If you listen to general partners, negotiating a limited partnership agreement can sound as complex and protracted as the Yalta Conference. Fundraisers will point you to pages upon pages of questionnaires, endless email threads, phone calls after phone calls and documents galore. The larger the fund and the number of investors, the more protracted the process. Now, with LPs feeling emboldened, their push-back on charges that used to be difficult to spot is getting stronger.
Propelling this trend are the regulators, such as the Securities and Exchange Commission (SEC), who are taking a closer look at LPAs, management company operations, and the overall inner workings of the industry. They’re shining lights on certain fee arrangements that hitherto were not transparent, and as they do so, evidence is also emerging of GPs responding to the scrutiny by changing their fee arrangements and disclosure practices. According to sources, what we’re seeing could well be the beginnings of a new era for fund economics in private equity, in which LPs will force greater transparency, the elimination of certain fund investment costs entirely, and more wide-ranging use of offset arrangements for other kinds of fee that will remain.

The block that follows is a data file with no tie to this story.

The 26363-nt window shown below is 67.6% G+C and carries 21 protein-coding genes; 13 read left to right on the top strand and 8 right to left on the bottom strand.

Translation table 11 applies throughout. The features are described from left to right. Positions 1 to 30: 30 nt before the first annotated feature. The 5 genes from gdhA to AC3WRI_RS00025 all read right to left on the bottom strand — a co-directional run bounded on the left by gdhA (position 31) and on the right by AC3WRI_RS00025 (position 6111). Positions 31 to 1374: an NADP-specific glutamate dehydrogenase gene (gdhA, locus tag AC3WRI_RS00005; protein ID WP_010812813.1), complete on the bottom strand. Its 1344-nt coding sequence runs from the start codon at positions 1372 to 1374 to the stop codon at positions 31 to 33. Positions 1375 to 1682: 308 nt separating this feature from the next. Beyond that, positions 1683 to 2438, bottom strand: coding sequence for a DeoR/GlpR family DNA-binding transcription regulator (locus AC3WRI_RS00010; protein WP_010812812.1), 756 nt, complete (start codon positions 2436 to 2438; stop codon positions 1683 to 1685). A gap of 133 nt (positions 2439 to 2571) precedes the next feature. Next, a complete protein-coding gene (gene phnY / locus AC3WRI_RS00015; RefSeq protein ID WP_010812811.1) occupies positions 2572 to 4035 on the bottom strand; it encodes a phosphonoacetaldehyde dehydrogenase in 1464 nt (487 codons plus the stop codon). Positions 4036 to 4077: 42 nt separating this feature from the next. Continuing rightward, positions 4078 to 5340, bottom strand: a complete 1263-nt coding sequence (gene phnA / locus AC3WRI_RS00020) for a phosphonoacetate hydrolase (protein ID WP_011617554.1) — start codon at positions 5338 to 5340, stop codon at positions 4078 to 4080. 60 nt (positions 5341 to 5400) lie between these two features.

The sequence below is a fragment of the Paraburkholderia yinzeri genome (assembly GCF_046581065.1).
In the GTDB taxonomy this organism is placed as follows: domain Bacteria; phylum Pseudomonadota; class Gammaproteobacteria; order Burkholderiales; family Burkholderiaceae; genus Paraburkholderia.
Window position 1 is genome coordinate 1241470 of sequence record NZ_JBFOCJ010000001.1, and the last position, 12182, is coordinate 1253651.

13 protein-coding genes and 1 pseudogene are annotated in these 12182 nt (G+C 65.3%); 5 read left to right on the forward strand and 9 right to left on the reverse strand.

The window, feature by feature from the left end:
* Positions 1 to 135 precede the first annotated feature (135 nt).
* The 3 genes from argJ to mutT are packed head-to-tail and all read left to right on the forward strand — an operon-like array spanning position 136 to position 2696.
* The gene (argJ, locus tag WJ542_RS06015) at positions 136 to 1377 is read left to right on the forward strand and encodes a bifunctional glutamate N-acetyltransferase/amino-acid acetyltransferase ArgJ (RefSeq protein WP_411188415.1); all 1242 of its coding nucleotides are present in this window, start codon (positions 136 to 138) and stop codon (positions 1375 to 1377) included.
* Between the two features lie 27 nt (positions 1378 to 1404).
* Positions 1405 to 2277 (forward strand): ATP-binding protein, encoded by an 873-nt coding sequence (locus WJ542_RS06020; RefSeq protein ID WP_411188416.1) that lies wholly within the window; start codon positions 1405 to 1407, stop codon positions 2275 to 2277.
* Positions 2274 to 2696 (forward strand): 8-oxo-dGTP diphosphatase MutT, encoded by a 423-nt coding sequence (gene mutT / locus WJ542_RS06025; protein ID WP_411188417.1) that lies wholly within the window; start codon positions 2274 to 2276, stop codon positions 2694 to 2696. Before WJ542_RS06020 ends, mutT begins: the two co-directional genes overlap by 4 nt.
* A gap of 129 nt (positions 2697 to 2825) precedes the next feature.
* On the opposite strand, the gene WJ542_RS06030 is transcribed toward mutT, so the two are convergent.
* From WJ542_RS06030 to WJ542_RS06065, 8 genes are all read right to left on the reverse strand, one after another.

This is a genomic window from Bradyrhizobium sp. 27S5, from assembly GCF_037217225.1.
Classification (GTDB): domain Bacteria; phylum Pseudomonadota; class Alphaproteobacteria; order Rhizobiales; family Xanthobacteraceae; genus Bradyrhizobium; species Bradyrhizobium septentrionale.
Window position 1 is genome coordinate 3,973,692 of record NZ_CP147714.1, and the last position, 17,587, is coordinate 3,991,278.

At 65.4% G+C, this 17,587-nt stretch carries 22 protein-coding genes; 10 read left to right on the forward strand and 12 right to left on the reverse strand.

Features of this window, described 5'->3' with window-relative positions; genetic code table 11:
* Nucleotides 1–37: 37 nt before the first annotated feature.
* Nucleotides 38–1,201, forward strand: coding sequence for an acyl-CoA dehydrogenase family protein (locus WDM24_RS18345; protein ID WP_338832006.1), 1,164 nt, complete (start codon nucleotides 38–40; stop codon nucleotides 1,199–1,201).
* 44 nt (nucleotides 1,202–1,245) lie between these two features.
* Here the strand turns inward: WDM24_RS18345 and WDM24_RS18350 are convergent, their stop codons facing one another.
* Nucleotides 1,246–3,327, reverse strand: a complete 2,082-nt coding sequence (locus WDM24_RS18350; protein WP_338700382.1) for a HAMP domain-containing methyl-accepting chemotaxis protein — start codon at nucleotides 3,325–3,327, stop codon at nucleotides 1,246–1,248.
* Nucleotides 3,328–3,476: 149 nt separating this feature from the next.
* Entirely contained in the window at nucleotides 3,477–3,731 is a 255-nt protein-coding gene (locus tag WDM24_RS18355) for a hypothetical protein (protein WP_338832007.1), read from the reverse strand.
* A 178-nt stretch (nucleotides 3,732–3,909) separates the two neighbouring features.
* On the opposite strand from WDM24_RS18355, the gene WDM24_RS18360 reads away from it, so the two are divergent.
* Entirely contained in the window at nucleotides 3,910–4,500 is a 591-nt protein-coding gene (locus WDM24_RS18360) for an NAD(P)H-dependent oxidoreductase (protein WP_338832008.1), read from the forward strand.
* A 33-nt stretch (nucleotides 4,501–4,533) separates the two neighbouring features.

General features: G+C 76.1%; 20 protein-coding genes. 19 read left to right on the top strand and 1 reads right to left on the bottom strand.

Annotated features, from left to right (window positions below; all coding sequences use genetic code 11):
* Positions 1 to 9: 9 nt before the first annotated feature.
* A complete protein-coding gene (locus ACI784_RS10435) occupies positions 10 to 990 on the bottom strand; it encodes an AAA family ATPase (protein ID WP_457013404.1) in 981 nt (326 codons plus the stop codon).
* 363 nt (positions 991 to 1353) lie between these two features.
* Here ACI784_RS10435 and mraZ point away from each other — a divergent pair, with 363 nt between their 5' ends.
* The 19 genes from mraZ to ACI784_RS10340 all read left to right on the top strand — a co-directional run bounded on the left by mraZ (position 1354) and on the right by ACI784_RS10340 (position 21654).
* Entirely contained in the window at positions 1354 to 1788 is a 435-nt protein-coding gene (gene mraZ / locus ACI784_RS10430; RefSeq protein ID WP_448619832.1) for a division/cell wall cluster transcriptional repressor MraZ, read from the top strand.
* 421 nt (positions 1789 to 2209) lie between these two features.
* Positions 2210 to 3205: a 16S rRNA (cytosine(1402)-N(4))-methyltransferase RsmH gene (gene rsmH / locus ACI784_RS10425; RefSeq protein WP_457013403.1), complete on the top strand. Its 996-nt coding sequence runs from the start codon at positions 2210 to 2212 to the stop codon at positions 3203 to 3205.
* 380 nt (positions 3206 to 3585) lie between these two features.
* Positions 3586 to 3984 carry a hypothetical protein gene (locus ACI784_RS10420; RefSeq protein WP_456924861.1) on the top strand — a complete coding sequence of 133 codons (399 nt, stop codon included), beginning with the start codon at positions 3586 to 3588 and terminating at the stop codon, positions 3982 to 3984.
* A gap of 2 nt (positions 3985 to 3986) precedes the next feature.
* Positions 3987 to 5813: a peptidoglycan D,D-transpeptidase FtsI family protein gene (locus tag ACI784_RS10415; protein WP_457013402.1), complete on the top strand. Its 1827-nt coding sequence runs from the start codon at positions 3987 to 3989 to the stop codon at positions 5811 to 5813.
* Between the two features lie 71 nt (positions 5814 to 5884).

Offsets are nothing new in private equity, but recent reports featuring the likes of Blackstone and TPG have served as a reminder that certain types of ancillary charges for GP services at the portfolio level such as healthcare consulting or bulk purchasing still exist without any offset. In response to the SEC looking into Blackstone’s and TPG’s fee charging, both firms recently altered their marketing documents to provide fuller disclosure. Another manager, Los Angeles-based Freeman Spogli, has gone as far as bringing in an independent evaluator to monitor expenses for its latest fund, at the behest of a warning from the SEC.
Unsurprisingly, advocates of investor interests are hailing these developments as a positive for LPs, even while noting it has been slow going to get to this point. The GPs we spoke to are being philosophical. They note that increased scrutiny, coupled with a dip in performance following the financial crisis, was always going to bring pressure to rewrite the book on costs and disclosure.
As a result, LPs can now expect a clearer picture emerging on costs which previously may have been shrouded in unhelpfully vague language in the LPA. And while some GPs will grumble about having to fight over every dime they can charge going forward, there’s no getting away from the fact that greater standardization on fees and disclosure will be a net positive for the industry. For the longest time, investors in the asset class have been wanting to see straightforward arrangements, be able to work out the difference between gross and net performance easily, and make reliable like-for-like comparisons between the funds in their portfolios. At long last, it looks like they’re finally going to get these things.
For an in-depth report on how GPs are allocating fees and expenses between the management firm, investors and portfolio companies, readers are encouraged to read the November issue of pfm.